The Trump administration is expected to formally release new regulations Friday that would remove time limits on how long the federal government can detain migrant children.
The new rules would end the 1997 Flores agreement which prevents the government from keeping detained minors in immigration custody for more than 20 days, whether they’re with their families or traveling alone. It also sets standards of care and treatment while in detention facilities, including requiring that children are provided with food and drinking water, access to bathroom facilities, emergency medical assistance and adequate temperature control and ventilation, according to a Congressional Research Service report.
“If implemented, the rule will deny asylum-seeking children basic necessities, and they and their families will face indefinite imprisonment,” said Wendy Cervantes, director of immigration and immigrant families at the Center for Law and Social Policy (CLASP), in a statement.
The National Center for Youth Law (NYCL) called the move “a call for the mass internment of children” in an official statement shared with The Chronicle of Social Change.
“These rules are nothing more than a ploy to strip basic human rights away from children and they will not stand,” the NYCL statement said.
Even with the standards set by Flores, at least seven children have died in immigration custody in the past eight months. In October, a federal court in California appointed Andrea Sheridan Ordin to serve as an independent monitor to ensure detention centers were following Flores standards.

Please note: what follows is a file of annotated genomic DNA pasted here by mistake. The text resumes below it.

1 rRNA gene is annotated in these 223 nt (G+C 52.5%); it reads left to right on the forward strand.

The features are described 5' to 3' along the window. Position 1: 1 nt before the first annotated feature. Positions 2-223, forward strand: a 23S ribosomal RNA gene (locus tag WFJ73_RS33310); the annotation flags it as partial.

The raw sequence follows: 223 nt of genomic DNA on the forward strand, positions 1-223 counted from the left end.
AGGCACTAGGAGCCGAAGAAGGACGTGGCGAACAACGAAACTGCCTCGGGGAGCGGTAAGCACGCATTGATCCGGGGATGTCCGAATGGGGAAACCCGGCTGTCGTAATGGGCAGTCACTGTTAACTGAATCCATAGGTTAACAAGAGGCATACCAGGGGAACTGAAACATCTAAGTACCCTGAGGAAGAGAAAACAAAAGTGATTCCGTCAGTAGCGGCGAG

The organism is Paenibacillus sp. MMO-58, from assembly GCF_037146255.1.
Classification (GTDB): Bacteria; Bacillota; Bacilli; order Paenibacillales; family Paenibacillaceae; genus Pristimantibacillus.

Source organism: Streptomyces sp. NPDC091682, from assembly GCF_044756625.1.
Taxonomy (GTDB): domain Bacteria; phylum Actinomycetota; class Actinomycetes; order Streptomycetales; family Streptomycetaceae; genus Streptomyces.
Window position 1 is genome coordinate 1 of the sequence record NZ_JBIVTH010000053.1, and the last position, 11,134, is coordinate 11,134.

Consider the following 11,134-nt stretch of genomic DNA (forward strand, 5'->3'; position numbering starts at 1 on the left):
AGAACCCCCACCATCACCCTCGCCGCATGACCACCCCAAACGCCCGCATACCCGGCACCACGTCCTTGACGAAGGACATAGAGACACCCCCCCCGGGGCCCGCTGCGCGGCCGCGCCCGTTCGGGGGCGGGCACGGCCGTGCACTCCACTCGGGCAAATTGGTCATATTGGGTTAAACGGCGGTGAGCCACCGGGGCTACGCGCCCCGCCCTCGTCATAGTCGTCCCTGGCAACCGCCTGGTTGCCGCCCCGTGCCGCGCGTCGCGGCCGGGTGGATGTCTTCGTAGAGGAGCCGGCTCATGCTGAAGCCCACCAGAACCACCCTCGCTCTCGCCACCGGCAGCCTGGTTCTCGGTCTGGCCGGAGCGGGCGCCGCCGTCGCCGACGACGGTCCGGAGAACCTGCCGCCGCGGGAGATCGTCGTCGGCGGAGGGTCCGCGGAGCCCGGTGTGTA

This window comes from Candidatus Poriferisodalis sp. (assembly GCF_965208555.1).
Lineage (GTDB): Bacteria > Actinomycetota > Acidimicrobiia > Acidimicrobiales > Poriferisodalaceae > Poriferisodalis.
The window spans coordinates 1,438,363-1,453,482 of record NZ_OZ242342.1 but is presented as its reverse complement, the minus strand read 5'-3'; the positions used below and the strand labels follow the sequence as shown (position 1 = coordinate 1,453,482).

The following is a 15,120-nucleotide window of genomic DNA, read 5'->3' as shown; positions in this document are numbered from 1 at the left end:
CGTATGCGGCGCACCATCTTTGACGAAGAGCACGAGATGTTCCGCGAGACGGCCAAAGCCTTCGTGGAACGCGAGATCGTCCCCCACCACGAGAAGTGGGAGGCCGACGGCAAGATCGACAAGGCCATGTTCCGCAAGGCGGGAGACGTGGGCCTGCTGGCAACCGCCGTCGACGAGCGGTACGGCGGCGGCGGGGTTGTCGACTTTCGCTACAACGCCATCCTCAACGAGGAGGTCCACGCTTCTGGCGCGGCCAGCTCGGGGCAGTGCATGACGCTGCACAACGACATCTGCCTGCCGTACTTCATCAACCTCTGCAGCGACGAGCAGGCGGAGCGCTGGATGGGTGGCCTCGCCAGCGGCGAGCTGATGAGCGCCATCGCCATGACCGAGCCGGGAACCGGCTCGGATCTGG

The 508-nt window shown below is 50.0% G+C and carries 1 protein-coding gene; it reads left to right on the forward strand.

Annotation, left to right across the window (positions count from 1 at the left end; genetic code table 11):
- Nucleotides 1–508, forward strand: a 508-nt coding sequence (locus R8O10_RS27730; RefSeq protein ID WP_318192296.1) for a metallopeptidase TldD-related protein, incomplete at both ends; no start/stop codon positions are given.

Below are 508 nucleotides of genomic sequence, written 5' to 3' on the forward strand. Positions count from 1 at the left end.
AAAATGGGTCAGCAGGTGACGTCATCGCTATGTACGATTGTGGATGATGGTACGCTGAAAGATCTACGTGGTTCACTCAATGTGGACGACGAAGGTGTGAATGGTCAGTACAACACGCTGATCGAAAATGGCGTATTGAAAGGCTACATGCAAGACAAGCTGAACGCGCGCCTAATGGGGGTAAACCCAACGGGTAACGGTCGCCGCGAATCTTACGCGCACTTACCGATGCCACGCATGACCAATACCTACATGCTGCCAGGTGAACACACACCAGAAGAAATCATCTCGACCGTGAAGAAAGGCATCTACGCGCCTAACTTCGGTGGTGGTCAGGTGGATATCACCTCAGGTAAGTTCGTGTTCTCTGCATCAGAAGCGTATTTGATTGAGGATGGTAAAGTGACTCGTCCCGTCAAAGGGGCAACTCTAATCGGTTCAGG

In a report released by Ordin earlier this year, she described cold, overcrowded cells.
“Minors in detention cells appeared to be uncomfortably cold and wrapped themselves in single mylar blankets while sitting, standing, or lying on the concrete floor,” the report reads. “Many minors were lying on the floor … there are no floor mats provided for sleeping at this facility.”
The Trump administration has been looking for a way to abolish the 20-day detention limit for more than a year, according to the New York Times. Acting Secretary of Homeland Security Kevin K. McAleenan said the policy has encouraged “an unprecedented flow” of Central American families and children at the southern U.S. border.
The Flores restrictions were at play last year when Trump’s “zero-tolerance” border policy was in effect. To get around the time limits on detaining minors, thousands of children who arrived with their families were separated from their parents and placed into the federal unaccompanied minor program while their parents remained in federal detention. Hundreds — at least — have yet to be reunified with their families.
Changes to the rule were foreshadowed back in May, when the Office of Refugee Resettlement (ORR) removed information about the conditions youth experience in detention facilities funded by Health and Human Services (HHS).
The new rule will take effect 60 days after the rule is entered into the Federal Register this Friday, barring legal action that blocks implementation. According to the Human Rights Watch, legal advocates have already indicated that they will challenge the rule in court.